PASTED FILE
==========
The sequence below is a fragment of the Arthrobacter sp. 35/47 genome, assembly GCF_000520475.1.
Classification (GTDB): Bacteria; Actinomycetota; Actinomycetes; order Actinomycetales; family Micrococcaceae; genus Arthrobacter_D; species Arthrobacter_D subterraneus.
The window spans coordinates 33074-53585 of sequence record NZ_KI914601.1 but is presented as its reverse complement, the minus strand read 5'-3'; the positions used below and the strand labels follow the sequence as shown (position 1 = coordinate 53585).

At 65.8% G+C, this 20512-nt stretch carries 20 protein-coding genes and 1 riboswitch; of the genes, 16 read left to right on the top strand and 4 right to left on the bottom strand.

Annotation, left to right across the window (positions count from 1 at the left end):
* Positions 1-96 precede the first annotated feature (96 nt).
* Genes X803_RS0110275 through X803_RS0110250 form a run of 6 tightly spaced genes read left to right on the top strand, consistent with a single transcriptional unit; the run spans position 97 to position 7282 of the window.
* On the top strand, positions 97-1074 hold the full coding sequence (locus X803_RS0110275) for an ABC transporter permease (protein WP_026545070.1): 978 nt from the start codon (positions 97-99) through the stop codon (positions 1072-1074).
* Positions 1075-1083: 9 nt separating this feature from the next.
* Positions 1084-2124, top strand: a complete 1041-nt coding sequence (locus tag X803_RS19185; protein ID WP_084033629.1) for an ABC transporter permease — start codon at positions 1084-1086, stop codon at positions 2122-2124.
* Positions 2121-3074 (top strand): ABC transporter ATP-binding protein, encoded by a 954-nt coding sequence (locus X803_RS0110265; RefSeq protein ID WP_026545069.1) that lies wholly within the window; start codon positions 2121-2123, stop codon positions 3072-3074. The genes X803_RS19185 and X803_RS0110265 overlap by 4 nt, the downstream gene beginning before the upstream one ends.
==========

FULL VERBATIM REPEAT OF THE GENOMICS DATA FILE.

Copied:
The sequence below is a fragment of the Arthrobacter sp. 35/47 genome, assembly GCF_000520475.1.
Classification (GTDB): Bacteria; Actinomycetota; Actinomycetes; order Actinomycetales; family Micrococcaceae; genus Arthrobacter_D; species Arthrobacter_D subterraneus.
The window spans coordinates 33074-53585 of sequence record NZ_KI914601.1 but is presented as its reverse complement, the minus strand read 5'-3'; the positions used below and the strand labels follow the sequence as shown (position 1 = coordinate 53585).

At 65.8% G+C, this 20512-nt stretch carries 20 protein-coding genes and 1 riboswitch; of the genes, 16 read left to right on the top strand and 4 right to left on the bottom strand.

Annotation, left to right across the window (positions count from 1 at the left end):
* Positions 1-96 precede the first annotated feature (96 nt).
* Genes X803_RS0110275 through X803_RS0110250 form a run of 6 tightly spaced genes read left to right on the top strand, consistent with a single transcriptional unit; the run spans position 97 to position 7282 of the window.
* On the top strand, positions 97-1074 hold the full coding sequence (locus X803_RS0110275) for an ABC transporter permease (protein WP_026545070.1): 978 nt from the start codon (positions 97-99) through the stop codon (positions 1072-1074).
* Positions 1075-1083: 9 nt separating this feature from the next.
* Positions 1084-2124, top strand: a complete 1041-nt coding sequence (locus tag X803_RS19185; protein ID WP_084033629.1) for an ABC transporter permease — start codon at positions 1084-1086, stop codon at positions 2122-2124.
* Positions 2121-3074 (top strand): ABC transporter ATP-binding protein, encoded by a 954-nt coding sequence (locus X803_RS0110265; RefSeq protein ID WP_026545069.1) that lies wholly within the window; start codon positions 2121-2123, stop codon positions 3072-3074. The genes X803_RS19185 and X803_RS0110265 overlap by 4 nt, the downstream gene beginning before the upstream one ends.